Majority support significant reform of Dutch healthcare system
A survey conducted by the National Healthcare Institute (Zorginstituut) has revealed that 70 percent of people in the Netherlands believe the Dutch healthcare system needs reform in order to ensure it continues to offer quality, accessible and affordable care.
Zorginstuut concerned about future of Dutch healthcare
The Dutch healthcare system is a source of pride for many in the Netherlands, consistently claiming top spots in various international healthcare rankings. However, a recent study conducted amongst 2.000 Dutch people has revealed that many believe there is room for change.
Amongst the various issues tackled in the survey, the Zorginstituut looked at the severe staff shortages in numerous sectors - including healthcare - and the rising costs faced by both patients and healthcare providers.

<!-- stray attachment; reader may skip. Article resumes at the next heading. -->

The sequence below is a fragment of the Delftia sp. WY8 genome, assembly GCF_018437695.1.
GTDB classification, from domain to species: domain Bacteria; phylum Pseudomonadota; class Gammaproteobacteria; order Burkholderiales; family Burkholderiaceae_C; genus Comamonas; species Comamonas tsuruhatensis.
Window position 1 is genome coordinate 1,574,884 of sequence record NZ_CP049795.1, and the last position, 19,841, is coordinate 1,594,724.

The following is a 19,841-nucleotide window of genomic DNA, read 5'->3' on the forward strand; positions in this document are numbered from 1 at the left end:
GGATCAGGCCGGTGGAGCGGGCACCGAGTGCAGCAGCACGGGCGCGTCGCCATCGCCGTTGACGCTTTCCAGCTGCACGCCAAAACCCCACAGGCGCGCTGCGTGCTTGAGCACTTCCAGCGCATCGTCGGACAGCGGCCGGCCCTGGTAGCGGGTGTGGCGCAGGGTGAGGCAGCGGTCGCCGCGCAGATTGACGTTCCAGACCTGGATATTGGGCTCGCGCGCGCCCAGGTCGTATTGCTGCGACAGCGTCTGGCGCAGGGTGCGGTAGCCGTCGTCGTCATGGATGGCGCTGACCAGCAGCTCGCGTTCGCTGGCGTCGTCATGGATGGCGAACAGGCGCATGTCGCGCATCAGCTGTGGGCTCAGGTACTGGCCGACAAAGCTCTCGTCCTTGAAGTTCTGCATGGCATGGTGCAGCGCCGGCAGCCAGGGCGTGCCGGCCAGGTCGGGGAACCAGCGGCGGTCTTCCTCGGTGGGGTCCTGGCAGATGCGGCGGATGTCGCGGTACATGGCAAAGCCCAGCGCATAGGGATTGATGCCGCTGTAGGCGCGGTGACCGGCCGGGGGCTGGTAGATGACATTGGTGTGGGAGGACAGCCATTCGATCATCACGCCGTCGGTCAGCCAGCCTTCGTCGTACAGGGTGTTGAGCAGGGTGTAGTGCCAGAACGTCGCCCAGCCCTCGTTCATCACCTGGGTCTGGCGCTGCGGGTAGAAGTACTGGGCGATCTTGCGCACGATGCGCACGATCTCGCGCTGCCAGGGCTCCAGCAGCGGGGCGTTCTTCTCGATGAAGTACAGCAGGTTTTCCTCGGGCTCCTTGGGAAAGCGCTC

“If nothing changes, patients will no longer be able to count on good care in all cases in the near future,” says Zorginstituut chair Sjaak Wijma. “We have to think about what we find important in healthcare, make choices and stick to them.”
Most in the Netherlands support reshuffle of healthcare system
The Zorginstituut found that 70 percent of respondents believed healthcare in the Netherlands should be organised differently, while 60 percent felt that attention should be focused on preventing illnesses instead of treating them. This system, known as passende zorg (“appropriate care”), would involve policies such as lowering VAT on fruits and vegetables and introducing taxes on unhealthy foods.
A significant proportion of those involved in the study also expressed concern about healthy citizens having to foot the bill for the unhealthy choices of others. Four out of 10 respondents said people who live an unhealthy lifestyle should have to pay more for health insurance.